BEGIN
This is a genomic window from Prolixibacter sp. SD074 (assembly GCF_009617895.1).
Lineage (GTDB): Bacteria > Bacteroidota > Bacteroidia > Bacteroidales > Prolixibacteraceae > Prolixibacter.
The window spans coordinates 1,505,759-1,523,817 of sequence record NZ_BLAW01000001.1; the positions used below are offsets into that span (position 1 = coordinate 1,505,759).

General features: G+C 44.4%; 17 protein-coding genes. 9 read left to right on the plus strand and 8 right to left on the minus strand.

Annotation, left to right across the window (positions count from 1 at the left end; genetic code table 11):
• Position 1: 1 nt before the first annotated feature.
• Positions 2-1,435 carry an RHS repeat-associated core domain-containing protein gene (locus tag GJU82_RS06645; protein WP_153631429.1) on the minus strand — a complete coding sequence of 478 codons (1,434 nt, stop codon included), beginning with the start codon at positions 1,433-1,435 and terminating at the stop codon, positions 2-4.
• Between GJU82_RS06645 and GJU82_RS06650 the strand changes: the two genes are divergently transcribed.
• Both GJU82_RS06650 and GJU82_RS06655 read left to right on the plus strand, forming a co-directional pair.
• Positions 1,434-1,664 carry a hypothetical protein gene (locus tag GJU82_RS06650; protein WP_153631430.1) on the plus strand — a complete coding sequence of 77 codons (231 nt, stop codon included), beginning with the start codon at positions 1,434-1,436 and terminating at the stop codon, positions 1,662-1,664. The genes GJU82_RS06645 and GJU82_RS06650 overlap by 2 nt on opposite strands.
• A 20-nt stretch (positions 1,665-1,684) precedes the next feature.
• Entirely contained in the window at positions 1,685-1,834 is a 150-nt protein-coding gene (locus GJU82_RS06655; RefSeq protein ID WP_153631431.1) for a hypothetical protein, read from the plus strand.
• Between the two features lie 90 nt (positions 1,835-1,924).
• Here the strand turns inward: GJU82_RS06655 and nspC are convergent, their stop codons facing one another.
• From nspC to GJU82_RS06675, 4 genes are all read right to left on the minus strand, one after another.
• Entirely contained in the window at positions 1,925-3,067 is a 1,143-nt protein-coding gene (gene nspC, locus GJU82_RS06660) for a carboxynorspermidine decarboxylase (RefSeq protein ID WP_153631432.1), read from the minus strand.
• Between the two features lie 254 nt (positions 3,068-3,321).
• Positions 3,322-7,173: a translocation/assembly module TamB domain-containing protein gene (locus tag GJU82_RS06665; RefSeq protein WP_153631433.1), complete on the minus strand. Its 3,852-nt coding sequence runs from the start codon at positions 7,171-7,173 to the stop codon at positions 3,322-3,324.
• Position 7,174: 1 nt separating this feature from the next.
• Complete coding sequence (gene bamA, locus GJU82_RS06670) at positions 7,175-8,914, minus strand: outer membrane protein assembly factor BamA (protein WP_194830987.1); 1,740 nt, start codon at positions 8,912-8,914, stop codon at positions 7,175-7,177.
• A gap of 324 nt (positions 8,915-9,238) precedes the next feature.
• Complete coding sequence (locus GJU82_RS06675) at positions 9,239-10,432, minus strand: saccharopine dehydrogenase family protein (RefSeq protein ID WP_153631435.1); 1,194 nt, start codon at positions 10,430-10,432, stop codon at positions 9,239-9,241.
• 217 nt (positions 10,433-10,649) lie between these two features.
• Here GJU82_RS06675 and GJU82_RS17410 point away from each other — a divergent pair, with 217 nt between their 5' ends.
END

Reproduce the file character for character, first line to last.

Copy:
This is a genomic window from Prolixibacter sp. SD074 (assembly GCF_009617895.1).
Lineage (GTDB): Bacteria > Bacteroidota > Bacteroidia > Bacteroidales > Prolixibacteraceae > Prolixibacter.
The window spans coordinates 1,505,759-1,523,817 of sequence record NZ_BLAW01000001.1; the positions used below are offsets into that span (position 1 = coordinate 1,505,759).

General features: G+C 44.4%; 17 protein-coding genes. 9 read left to right on the plus strand and 8 right to left on the minus strand.

Annotation, left to right across the window (positions count from 1 at the left end; genetic code table 11):
• Position 1: 1 nt before the first annotated feature.
• Positions 2-1,435 carry an RHS repeat-associated core domain-containing protein gene (locus tag GJU82_RS06645; protein WP_153631429.1) on the minus strand — a complete coding sequence of 478 codons (1,434 nt, stop codon included), beginning with the start codon at positions 1,433-1,435 and terminating at the stop codon, positions 2-4.
• Between GJU82_RS06645 and GJU82_RS06650 the strand changes: the two genes are divergently transcribed.
• Both GJU82_RS06650 and GJU82_RS06655 read left to right on the plus strand, forming a co-directional pair.
• Positions 1,434-1,664 carry a hypothetical protein gene (locus tag GJU82_RS06650; protein WP_153631430.1) on the plus strand — a complete coding sequence of 77 codons (231 nt, stop codon included), beginning with the start codon at positions 1,434-1,436 and terminating at the stop codon, positions 1,662-1,664. The genes GJU82_RS06645 and GJU82_RS06650 overlap by 2 nt on opposite strands.
• A 20-nt stretch (positions 1,665-1,684) precedes the next feature.
• Entirely contained in the window at positions 1,685-1,834 is a 150-nt protein-coding gene (locus GJU82_RS06655; RefSeq protein ID WP_153631431.1) for a hypothetical protein, read from the plus strand.
• Between the two features lie 90 nt (positions 1,835-1,924).
• Here the strand turns inward: GJU82_RS06655 and nspC are convergent, their stop codons facing one another.
• From nspC to GJU82_RS06675, 4 genes are all read right to left on the minus strand, one after another.
• Entirely contained in the window at positions 1,925-3,067 is a 1,143-nt protein-coding gene (gene nspC, locus GJU82_RS06660) for a carboxynorspermidine decarboxylase (RefSeq protein ID WP_153631432.1), read from the minus strand.
• Between the two features lie 254 nt (positions 3,068-3,321).
• Positions 3,322-7,173: a translocation/assembly module TamB domain-containing protein gene (locus tag GJU82_RS06665; RefSeq protein WP_153631433.1), complete on the minus strand. Its 3,852-nt coding sequence runs from the start codon at positions 7,171-7,173 to the stop codon at positions 3,322-3,324.
• Position 7,174: 1 nt separating this feature from the next.
• Complete coding sequence (gene bamA, locus GJU82_RS06670) at positions 7,175-8,914, minus strand: outer membrane protein assembly factor BamA (protein WP_194830987.1); 1,740 nt, start codon at positions 8,912-8,914, stop codon at positions 7,175-7,177.
• A gap of 324 nt (positions 8,915-9,238) precedes the next feature.
• Complete coding sequence (locus GJU82_RS06675) at positions 9,239-10,432, minus strand: saccharopine dehydrogenase family protein (RefSeq protein ID WP_153631435.1); 1,194 nt, start codon at positions 10,430-10,432, stop codon at positions 9,239-9,241.
• 217 nt (positions 10,433-10,649) lie between these two features.
• Here GJU82_RS06675 and GJU82_RS17410 point away from each other — a divergent pair, with 217 nt between their 5' ends.